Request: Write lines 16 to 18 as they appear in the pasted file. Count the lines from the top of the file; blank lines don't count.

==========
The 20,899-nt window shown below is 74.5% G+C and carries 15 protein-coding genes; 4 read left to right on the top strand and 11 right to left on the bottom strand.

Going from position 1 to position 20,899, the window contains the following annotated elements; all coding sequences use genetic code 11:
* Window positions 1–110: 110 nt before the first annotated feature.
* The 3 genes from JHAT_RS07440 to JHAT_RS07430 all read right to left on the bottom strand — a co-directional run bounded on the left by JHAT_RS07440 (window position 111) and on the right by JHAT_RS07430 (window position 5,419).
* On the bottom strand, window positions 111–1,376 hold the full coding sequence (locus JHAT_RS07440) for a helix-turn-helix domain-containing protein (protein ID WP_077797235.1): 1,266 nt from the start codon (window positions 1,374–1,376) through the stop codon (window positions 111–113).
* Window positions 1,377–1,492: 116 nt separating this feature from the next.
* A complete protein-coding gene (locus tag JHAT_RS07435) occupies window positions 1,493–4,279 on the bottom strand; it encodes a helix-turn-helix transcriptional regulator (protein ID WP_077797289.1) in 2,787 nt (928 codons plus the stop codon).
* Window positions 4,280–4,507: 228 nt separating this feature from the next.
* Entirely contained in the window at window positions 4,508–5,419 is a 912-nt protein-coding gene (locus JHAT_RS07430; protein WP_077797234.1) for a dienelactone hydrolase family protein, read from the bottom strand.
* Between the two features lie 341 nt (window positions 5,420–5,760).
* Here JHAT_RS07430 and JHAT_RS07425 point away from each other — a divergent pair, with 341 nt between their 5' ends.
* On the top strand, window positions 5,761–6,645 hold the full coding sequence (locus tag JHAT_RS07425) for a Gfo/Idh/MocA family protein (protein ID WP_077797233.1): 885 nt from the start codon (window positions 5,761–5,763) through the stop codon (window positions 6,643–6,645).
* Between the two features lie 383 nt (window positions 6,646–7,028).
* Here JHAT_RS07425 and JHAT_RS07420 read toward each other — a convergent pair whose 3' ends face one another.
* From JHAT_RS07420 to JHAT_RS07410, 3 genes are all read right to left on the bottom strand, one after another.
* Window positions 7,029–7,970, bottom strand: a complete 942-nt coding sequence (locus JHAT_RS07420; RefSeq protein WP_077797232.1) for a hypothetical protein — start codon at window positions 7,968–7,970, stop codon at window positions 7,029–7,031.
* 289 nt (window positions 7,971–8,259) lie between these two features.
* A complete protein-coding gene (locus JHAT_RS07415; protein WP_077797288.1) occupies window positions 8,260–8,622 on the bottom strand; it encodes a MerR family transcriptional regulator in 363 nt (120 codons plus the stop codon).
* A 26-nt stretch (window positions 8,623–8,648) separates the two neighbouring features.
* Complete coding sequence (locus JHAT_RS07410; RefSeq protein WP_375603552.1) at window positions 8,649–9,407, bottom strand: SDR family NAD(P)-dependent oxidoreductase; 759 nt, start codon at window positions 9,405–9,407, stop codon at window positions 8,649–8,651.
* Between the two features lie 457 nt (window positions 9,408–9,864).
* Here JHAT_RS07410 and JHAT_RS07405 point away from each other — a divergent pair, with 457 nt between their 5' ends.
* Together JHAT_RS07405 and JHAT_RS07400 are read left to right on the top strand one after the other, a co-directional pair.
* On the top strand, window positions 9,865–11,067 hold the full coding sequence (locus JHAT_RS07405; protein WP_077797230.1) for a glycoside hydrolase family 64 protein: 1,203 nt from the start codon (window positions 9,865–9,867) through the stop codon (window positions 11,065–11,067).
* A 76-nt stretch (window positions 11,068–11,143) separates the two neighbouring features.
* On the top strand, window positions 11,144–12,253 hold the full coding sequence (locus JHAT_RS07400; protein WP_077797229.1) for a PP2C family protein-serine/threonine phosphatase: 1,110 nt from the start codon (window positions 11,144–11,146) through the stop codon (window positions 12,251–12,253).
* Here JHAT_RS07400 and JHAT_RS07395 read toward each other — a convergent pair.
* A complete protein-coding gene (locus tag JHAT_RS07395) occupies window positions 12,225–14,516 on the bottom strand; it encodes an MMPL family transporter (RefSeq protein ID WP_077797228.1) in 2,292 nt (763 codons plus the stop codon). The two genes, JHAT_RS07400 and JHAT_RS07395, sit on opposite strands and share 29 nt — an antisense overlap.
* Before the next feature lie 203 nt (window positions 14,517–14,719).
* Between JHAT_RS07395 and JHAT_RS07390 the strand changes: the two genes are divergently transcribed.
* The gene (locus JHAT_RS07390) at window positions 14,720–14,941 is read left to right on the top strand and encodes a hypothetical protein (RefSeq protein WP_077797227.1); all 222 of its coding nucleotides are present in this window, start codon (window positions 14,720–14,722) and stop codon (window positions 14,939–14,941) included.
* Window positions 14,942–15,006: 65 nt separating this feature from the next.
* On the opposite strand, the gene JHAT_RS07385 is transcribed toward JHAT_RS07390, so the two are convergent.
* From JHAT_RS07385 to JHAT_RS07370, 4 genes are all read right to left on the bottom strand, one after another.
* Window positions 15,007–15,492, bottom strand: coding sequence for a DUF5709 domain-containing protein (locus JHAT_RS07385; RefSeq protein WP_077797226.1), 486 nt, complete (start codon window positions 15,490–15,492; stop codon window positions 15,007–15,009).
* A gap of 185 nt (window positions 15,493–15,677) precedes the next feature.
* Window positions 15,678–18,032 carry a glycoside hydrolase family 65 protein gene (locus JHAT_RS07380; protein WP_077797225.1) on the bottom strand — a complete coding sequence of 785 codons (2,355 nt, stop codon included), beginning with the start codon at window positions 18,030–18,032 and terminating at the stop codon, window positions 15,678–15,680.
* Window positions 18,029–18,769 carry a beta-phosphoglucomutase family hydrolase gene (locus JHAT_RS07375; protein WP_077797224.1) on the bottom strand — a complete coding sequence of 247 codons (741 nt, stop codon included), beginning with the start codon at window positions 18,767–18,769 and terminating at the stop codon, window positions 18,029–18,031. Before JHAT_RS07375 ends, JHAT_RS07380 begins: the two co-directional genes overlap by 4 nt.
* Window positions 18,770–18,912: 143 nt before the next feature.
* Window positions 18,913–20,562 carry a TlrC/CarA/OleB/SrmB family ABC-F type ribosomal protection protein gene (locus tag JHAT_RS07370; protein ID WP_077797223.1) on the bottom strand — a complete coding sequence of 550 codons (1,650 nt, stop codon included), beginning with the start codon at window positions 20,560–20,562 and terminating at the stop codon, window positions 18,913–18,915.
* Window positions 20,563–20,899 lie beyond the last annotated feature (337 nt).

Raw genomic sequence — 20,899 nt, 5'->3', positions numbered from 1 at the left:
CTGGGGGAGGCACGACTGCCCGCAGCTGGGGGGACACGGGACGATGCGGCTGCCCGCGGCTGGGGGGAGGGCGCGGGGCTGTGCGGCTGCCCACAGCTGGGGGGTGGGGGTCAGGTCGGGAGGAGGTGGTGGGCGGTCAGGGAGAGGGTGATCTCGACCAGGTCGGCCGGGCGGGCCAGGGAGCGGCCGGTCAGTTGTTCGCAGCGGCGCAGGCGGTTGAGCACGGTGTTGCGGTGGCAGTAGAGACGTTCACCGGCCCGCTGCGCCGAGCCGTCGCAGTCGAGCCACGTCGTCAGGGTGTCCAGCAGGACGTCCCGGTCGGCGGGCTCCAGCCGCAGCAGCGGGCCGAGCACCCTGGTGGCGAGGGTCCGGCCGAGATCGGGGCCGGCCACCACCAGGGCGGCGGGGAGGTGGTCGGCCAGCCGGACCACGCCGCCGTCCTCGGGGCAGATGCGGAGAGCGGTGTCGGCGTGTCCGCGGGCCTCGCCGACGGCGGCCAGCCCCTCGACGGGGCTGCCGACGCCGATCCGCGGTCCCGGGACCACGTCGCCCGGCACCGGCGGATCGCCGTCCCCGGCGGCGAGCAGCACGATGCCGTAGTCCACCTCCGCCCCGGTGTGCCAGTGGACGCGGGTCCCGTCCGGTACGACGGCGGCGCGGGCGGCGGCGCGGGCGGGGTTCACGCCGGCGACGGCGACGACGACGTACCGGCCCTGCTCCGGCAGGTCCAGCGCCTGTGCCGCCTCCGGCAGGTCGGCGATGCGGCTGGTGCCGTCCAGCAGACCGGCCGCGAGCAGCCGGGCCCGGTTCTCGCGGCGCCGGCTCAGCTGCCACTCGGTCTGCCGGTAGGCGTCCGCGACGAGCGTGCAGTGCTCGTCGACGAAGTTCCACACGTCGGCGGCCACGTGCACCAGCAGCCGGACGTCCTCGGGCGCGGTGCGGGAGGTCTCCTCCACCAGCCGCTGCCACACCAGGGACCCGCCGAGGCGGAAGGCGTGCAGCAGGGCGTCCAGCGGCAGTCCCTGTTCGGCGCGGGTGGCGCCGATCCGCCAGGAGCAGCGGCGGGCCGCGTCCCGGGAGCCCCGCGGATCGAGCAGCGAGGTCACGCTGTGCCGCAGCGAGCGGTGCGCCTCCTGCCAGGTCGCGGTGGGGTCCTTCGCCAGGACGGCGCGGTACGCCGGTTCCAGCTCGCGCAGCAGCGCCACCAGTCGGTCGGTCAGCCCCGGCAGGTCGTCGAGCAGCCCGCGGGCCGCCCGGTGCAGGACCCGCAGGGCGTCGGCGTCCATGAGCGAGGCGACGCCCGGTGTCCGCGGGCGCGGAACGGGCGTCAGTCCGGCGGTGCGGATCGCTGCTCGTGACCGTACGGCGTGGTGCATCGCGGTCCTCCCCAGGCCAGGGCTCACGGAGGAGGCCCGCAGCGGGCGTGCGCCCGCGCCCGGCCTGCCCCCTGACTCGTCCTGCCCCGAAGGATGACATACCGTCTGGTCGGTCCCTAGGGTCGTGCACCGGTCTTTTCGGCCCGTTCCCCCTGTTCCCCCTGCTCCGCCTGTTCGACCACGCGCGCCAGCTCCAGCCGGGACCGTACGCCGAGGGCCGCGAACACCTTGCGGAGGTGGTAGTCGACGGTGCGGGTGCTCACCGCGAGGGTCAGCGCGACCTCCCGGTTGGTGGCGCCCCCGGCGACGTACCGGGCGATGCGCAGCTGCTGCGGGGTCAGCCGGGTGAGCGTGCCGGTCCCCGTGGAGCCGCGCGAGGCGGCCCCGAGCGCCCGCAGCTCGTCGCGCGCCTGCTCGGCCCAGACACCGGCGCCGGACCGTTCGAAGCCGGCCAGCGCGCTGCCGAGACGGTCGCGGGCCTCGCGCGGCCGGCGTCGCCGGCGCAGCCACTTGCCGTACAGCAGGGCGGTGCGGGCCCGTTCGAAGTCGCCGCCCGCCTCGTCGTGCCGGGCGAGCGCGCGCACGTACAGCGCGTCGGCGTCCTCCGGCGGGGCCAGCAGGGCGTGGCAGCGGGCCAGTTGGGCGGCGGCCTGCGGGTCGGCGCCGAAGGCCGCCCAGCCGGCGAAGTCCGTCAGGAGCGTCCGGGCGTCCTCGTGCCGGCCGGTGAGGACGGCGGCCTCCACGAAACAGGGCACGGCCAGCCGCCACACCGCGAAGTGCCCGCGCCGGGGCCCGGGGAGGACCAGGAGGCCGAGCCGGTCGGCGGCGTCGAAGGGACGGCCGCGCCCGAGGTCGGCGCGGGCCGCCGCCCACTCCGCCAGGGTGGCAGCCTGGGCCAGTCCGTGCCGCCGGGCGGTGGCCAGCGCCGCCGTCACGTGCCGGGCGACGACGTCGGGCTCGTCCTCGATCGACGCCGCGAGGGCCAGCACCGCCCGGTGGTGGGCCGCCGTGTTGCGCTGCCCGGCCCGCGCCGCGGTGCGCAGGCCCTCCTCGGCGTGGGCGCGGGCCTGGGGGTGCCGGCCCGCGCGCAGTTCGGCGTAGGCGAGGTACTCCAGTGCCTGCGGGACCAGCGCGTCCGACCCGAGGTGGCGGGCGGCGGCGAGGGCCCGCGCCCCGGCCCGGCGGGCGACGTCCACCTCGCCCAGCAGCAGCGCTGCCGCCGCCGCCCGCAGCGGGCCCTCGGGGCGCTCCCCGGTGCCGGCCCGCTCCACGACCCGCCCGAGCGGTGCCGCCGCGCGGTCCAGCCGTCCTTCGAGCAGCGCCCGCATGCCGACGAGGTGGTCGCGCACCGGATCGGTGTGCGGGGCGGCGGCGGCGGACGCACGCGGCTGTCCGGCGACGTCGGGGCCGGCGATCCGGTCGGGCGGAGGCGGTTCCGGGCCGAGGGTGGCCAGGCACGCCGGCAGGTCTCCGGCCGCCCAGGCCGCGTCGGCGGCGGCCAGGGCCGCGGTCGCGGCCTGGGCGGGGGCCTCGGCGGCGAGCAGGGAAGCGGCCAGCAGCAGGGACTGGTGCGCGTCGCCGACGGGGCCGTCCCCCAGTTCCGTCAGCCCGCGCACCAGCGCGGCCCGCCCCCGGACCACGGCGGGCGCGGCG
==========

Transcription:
* Window positions 7,029–7,970, bottom strand: a complete 942-nt coding sequence (locus JHAT_RS07420; RefSeq protein WP_077797232.1) for a hypothetical protein — start codon at window positions 7,968–7,970, stop codon at window positions 7,029–7,031.
* 289 nt (window positions 7,971–8,259) lie between these two features.
* A complete protein-coding gene (locus JHAT_RS07415; protein WP_077797288.1) occupies window positions 8,260–8,622 on the bottom strand; it encodes a MerR family transcriptional regulator in 363 nt (120 codons plus the stop codon).